Heart patient at Loyola Medicine makes a $1.5 million gift to advance cardiology treatments

Grateful for the exceptional care he received from Loyola Medicine cardiologist David Wilber, MD, FAHA, FACC, heart patient Donald Scott and his wife Susan have made a $1.5 million gift to advance cardiology treatments, education and research.

The gift includes $1 million to purchase new software, technology and equipment and $500,000 to support five one-year research fellowships. Cardiologists chosen for the coveted fellowships will develop research skills, gain experience and conduct research in electrophysiology.

"Don and Susan's generous gift will have a tremendous impact both immediately and over the long term in our ability to treat complex arrhythmias and improve patient outcomes," Dr. Wilber said. Dr. Wilber, Loyola's medical director of clinical electrophysiology, is a nationally known expert in the treatment of arrhythmias (heart rhythm disorders).

Mr. Scott noted that arrhythmias can run in families, including his own. His family made the gift to help current and future heart patients and to express its appreciation for the care Mr. Scott received from Dr. Wilber.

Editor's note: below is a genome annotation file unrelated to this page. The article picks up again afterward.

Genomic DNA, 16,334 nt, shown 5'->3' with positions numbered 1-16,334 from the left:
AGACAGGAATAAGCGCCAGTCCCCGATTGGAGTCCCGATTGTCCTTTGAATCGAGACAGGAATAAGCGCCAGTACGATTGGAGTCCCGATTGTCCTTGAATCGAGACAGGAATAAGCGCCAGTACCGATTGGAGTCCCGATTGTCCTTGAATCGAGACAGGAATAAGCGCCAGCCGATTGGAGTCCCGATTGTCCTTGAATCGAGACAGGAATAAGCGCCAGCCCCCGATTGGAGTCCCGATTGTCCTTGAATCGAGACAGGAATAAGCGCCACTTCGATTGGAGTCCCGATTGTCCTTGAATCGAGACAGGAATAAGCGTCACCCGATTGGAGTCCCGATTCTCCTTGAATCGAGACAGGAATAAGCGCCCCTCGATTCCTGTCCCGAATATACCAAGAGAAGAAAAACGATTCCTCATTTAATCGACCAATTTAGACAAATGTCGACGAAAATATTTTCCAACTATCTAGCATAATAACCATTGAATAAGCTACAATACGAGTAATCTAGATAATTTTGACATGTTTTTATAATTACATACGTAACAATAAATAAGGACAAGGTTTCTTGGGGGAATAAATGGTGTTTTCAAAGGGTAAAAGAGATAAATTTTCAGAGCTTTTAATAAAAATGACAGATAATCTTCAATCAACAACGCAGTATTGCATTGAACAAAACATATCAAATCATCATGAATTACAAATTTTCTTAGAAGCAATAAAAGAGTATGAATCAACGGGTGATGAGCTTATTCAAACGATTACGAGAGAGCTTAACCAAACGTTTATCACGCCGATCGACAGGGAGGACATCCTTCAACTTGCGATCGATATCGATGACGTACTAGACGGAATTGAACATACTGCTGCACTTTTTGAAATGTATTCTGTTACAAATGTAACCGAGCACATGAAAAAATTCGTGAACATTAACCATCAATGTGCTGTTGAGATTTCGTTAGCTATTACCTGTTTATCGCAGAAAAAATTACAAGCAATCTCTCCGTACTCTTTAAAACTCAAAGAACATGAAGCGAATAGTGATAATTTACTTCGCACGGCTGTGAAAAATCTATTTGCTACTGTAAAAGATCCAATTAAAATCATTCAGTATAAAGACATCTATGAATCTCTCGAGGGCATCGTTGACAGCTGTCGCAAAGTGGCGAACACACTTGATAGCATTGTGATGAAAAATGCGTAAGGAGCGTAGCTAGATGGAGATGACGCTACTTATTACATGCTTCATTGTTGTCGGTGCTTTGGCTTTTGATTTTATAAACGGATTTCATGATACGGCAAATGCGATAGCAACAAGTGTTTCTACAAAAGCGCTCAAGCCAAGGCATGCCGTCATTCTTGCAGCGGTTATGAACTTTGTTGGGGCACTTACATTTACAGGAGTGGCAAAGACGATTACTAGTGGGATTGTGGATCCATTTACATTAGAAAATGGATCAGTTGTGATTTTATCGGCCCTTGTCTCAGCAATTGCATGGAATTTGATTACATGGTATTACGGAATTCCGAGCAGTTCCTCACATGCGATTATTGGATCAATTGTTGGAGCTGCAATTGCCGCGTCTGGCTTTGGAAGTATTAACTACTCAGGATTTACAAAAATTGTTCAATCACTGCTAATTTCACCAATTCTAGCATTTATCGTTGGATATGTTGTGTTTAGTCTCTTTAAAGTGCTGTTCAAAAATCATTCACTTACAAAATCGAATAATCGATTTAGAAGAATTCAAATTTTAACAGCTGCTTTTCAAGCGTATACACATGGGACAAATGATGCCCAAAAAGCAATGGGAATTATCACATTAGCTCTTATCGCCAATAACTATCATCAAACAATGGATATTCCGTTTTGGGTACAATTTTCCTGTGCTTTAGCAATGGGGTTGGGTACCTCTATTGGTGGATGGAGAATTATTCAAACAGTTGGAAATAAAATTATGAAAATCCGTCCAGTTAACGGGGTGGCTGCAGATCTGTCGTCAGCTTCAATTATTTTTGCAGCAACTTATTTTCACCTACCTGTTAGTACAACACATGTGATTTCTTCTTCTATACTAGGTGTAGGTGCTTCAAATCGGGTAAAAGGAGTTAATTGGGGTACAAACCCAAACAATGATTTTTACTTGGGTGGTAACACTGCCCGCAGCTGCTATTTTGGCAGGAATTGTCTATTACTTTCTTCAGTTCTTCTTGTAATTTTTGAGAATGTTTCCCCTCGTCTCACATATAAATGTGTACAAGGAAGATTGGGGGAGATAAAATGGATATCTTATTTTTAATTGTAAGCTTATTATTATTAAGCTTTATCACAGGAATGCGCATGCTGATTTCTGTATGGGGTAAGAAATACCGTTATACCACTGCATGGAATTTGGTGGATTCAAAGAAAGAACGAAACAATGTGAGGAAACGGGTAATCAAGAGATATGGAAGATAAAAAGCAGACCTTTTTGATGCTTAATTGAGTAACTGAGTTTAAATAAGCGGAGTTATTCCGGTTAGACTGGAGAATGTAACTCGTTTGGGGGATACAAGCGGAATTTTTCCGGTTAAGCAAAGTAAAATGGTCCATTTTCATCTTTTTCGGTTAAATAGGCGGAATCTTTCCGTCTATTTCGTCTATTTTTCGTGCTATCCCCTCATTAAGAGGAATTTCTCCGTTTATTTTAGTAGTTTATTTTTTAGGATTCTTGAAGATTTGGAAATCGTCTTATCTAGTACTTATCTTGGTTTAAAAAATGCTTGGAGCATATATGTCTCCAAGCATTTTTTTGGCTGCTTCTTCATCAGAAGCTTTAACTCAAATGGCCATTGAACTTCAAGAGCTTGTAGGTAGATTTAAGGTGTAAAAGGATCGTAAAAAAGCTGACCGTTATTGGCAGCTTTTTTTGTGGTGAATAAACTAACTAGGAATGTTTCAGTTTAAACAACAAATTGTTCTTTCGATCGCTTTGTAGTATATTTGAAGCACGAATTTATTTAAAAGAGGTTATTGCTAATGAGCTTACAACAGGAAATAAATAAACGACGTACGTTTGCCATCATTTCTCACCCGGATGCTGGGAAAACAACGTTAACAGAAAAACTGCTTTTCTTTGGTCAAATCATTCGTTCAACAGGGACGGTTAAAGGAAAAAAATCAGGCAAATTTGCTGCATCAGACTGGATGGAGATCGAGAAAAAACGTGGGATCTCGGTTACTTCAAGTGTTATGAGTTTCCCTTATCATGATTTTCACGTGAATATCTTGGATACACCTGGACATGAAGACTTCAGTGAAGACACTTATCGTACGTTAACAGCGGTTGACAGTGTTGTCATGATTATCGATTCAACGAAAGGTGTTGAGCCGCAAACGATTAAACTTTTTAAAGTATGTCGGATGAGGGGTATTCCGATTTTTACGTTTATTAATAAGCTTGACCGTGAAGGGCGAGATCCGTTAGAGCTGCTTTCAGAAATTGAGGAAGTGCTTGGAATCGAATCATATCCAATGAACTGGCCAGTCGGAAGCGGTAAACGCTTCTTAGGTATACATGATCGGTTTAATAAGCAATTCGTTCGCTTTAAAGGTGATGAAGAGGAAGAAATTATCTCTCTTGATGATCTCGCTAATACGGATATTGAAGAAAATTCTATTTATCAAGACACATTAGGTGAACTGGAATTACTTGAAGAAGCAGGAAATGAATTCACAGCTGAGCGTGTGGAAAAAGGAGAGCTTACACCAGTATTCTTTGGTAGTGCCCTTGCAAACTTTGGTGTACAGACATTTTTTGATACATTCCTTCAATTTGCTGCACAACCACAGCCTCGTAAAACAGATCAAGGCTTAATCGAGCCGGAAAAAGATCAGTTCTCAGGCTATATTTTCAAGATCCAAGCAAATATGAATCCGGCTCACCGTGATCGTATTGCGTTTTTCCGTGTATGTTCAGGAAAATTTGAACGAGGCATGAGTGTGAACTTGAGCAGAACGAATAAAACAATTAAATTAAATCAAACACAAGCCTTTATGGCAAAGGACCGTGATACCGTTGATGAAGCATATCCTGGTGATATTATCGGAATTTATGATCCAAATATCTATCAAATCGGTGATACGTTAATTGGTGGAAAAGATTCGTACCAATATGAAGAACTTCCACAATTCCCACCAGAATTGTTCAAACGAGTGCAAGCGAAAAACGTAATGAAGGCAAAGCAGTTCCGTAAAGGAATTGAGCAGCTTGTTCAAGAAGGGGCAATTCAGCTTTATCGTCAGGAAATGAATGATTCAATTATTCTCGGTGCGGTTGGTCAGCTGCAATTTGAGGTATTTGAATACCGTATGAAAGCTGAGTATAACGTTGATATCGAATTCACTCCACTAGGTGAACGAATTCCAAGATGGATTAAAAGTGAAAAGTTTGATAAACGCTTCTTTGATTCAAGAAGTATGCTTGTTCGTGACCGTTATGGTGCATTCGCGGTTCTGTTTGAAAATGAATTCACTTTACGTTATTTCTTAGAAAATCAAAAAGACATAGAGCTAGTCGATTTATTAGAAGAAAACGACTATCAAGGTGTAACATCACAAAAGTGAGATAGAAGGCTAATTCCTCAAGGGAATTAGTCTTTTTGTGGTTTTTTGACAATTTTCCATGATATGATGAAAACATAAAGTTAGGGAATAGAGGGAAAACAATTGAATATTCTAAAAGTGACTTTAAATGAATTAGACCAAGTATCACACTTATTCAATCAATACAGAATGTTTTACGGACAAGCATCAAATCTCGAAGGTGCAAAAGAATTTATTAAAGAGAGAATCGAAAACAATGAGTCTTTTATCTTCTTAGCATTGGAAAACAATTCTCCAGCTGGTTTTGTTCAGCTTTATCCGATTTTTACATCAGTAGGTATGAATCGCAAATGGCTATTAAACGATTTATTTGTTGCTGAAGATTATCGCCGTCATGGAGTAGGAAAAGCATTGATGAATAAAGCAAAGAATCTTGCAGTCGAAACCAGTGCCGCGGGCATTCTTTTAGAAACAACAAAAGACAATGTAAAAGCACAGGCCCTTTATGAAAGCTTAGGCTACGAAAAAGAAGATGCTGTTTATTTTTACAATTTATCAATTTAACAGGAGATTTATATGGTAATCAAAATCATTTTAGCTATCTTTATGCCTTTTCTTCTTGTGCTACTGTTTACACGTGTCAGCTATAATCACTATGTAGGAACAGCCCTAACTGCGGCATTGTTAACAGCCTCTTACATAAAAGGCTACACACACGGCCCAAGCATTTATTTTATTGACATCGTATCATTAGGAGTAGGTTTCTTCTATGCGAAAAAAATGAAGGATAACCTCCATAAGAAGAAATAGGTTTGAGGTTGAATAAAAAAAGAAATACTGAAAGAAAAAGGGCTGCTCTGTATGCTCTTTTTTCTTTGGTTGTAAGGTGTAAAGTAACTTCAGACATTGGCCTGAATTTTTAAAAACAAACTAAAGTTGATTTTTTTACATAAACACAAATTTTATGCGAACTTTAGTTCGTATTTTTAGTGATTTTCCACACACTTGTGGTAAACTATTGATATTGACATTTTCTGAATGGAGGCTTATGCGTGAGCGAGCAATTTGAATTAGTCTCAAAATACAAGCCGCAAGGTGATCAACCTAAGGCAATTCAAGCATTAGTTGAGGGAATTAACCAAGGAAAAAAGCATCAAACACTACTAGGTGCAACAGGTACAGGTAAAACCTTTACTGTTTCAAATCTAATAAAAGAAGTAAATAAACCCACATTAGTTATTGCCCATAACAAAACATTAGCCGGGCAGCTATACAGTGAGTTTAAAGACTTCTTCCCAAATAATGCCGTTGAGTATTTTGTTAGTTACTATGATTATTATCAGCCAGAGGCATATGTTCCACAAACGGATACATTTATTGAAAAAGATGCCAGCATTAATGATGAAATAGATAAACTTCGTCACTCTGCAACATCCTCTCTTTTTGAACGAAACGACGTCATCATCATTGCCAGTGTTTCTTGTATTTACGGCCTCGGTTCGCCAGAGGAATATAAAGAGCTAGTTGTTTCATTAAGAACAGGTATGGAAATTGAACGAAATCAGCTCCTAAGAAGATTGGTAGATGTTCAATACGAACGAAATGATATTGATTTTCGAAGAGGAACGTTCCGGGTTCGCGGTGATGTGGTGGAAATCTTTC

Dr. Wilber established Loyola's electrophysiology program in 1986, and became a national leader in clinical trials of new medications, procedures and technologies to treat arrhythmias. Dr. Wilber is an author of more than 500 studies and scientific publications and has repeatedly been named to Chicago magazine's Top Doctors list.

Mr. Scott is the retired CEO of Old National Insurance, Indiana's largest independent insurance agency. He and Susan have four children and 11 grandchildren. They live in Naples, Florida and Terre Haute, Indiana.

It is incredibly rewarding to see someone recognize the care they received and give back in such a meaningful way."

Verghese Mathew, MD, FACC, FSCAI, Division Director of Cardiology

Mr. Scott said Dr. Wilber did far more than repair his heart. "He gave me my life back."

Loyola's multidisciplinary team of leading cardiac electrophysiologists, advanced practice nurses, technical staff, imaging experts and other clinicians provides an integrated approach to the diagnosis and treatment of a full range of heart rhythm disorders and underlying conditions. Loyola is ranked 27th in the nation in U.S. News and World Report's 2018-19 Best Hospitals ratings for cardiology and heart surgery.

Source:

Loyola University Health System

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